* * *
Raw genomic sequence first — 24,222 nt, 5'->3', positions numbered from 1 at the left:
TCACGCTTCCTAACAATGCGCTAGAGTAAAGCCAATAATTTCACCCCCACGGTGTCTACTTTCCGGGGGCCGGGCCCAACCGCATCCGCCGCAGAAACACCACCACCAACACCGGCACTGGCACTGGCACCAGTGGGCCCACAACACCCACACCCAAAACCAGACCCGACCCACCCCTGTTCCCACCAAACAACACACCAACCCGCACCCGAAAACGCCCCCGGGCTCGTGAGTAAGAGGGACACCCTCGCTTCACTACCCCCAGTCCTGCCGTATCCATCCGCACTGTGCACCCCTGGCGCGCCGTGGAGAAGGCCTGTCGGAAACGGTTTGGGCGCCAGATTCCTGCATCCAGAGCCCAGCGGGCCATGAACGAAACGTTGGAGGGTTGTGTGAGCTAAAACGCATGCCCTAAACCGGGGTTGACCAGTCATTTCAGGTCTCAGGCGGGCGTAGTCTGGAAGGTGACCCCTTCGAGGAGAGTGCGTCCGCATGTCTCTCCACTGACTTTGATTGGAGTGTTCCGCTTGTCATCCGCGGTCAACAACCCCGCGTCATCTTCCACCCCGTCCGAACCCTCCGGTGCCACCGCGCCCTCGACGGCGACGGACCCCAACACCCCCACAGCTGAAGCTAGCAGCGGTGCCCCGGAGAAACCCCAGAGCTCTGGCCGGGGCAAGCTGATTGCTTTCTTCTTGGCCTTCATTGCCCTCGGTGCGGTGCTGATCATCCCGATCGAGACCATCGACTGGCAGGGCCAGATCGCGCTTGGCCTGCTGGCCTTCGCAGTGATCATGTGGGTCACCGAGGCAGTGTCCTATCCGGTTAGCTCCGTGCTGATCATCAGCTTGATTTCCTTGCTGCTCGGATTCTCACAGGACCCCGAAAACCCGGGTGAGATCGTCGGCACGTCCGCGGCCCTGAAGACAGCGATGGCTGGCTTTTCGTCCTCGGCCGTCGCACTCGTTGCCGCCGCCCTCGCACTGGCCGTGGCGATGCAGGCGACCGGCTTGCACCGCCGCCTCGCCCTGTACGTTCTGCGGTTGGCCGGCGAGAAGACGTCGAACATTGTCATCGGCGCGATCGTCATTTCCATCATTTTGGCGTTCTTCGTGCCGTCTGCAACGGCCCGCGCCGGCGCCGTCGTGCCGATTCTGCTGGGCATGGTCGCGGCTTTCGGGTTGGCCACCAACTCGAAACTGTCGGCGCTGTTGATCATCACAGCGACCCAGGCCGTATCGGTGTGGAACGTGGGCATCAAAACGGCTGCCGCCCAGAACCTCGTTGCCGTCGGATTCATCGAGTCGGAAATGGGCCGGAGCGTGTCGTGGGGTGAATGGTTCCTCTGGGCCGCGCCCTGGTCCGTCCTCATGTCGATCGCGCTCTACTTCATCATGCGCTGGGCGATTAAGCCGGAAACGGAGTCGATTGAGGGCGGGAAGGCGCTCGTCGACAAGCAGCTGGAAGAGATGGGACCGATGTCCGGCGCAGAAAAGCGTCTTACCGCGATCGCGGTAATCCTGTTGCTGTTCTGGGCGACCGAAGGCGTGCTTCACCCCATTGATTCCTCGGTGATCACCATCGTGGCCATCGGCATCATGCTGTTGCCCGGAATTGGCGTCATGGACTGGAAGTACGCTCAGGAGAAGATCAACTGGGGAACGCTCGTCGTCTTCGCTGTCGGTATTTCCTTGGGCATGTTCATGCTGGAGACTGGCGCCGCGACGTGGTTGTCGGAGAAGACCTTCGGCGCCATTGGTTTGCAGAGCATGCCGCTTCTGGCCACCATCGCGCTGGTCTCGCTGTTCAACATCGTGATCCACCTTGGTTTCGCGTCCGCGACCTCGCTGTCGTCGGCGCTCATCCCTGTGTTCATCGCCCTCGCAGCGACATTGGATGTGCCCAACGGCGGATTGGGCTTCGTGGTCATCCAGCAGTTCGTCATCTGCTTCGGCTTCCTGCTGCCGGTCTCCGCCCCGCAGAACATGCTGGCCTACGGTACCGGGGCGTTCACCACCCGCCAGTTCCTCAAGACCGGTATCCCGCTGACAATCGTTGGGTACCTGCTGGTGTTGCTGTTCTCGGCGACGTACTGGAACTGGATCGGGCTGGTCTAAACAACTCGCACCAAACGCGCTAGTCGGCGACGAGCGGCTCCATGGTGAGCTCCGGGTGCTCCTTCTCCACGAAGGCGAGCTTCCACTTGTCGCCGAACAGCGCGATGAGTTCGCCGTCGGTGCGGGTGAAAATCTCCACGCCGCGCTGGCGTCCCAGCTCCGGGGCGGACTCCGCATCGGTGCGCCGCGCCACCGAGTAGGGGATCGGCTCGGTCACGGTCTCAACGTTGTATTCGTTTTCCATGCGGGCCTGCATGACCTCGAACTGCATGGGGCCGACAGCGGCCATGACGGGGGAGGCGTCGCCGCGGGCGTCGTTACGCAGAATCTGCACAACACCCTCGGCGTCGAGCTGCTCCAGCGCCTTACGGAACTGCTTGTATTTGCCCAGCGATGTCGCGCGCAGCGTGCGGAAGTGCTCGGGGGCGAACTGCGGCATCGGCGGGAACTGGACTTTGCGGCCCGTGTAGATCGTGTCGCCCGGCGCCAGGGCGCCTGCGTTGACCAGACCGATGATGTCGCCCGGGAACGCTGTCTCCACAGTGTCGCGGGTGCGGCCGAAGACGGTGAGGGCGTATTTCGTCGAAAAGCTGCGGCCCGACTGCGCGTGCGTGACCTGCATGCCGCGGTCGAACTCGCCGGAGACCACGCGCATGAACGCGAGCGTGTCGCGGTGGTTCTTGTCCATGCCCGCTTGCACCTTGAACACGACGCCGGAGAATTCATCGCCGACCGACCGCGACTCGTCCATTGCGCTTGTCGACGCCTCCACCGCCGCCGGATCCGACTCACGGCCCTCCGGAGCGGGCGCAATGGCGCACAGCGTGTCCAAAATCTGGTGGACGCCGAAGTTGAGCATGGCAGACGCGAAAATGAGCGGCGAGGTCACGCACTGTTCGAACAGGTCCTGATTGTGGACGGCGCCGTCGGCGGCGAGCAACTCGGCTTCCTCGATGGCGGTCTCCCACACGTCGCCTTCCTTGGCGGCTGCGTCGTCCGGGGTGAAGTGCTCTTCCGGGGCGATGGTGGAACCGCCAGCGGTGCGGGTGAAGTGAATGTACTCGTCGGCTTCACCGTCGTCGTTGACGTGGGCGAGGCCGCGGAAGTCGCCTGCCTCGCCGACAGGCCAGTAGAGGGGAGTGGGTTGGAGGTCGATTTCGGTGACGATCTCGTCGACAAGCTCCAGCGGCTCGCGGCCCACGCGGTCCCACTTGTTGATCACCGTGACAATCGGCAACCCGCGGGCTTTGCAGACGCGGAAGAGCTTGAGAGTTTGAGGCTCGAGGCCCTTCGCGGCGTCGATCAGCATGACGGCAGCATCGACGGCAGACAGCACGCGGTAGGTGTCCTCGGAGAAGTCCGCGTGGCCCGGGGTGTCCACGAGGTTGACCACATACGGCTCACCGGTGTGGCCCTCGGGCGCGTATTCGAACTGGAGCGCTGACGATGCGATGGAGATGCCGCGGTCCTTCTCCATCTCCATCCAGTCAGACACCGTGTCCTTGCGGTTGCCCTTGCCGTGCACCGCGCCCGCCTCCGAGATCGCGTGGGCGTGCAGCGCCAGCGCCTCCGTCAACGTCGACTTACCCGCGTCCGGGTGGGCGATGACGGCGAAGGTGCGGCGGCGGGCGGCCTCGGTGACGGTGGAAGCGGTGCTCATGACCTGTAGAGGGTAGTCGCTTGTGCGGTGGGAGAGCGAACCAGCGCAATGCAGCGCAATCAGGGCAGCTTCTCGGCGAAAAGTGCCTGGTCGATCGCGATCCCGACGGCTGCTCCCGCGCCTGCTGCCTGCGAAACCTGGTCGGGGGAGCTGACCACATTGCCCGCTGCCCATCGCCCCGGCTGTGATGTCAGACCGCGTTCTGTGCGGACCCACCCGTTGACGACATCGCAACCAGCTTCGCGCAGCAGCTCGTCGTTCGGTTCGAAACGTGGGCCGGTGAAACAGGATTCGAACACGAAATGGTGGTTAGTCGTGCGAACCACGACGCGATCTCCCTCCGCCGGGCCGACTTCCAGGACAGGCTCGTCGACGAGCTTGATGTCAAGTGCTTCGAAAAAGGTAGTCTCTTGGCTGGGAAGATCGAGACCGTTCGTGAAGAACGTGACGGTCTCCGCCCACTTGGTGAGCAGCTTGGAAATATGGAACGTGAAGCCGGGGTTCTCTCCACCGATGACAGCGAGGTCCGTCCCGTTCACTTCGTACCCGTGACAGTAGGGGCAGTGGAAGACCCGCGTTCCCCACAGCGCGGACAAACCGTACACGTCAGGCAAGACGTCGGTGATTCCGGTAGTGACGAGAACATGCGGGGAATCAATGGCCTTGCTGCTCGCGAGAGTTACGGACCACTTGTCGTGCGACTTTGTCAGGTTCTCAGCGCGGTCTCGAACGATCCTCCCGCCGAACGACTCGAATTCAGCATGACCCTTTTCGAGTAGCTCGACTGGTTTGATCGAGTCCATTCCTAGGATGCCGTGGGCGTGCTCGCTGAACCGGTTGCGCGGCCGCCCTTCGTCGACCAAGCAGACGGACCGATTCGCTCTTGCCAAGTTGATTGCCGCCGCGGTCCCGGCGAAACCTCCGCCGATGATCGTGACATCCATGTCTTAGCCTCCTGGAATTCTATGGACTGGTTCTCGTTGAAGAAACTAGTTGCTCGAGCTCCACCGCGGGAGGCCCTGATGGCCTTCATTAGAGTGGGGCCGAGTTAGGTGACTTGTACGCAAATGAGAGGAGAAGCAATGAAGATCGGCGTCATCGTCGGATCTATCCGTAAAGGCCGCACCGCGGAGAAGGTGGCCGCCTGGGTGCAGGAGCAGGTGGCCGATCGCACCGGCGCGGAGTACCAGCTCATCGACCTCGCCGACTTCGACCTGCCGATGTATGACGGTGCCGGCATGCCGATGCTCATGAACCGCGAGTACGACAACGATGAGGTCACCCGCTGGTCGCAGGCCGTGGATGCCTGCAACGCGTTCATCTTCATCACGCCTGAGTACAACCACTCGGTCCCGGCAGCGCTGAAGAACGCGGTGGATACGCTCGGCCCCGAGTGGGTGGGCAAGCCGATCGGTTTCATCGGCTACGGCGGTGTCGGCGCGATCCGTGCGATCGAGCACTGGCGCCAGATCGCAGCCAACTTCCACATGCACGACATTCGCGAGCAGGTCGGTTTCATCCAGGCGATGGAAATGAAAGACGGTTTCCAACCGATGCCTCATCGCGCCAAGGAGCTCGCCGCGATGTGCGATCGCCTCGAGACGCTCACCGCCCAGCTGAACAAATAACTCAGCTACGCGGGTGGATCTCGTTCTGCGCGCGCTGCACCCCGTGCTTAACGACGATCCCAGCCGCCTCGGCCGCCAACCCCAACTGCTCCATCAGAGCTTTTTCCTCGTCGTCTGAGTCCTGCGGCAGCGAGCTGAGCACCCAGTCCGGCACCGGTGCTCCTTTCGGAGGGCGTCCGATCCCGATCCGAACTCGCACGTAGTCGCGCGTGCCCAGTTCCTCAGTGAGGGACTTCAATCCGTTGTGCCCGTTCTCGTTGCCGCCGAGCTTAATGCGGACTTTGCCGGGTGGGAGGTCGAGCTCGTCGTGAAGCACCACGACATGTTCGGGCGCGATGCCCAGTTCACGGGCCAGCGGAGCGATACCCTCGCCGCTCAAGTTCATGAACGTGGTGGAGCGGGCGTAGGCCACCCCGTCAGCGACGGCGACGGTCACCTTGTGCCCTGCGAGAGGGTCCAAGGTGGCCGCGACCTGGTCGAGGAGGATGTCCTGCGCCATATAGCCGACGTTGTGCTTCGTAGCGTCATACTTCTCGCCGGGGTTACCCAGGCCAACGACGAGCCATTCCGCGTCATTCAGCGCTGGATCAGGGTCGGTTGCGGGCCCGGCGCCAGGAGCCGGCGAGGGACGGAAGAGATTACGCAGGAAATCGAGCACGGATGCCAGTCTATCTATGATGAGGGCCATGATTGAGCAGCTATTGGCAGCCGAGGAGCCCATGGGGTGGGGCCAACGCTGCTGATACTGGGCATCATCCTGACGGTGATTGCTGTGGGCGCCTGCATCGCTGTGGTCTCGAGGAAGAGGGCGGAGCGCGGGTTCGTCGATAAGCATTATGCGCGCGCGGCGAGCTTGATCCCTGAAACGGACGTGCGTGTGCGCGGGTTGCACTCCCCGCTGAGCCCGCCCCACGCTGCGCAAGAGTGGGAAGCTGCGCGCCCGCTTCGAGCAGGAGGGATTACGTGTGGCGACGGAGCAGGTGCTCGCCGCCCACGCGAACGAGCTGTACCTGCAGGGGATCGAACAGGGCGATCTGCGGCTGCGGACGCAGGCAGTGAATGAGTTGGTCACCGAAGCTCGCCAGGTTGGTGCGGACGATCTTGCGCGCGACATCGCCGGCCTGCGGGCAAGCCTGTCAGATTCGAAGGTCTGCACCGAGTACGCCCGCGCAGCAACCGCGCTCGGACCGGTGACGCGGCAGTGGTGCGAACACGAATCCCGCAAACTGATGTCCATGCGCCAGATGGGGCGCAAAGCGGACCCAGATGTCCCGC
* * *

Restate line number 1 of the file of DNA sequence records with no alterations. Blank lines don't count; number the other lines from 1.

Raw genomic sequence first — 24,222 nt, 5'->3', positions numbered from 1 at the left: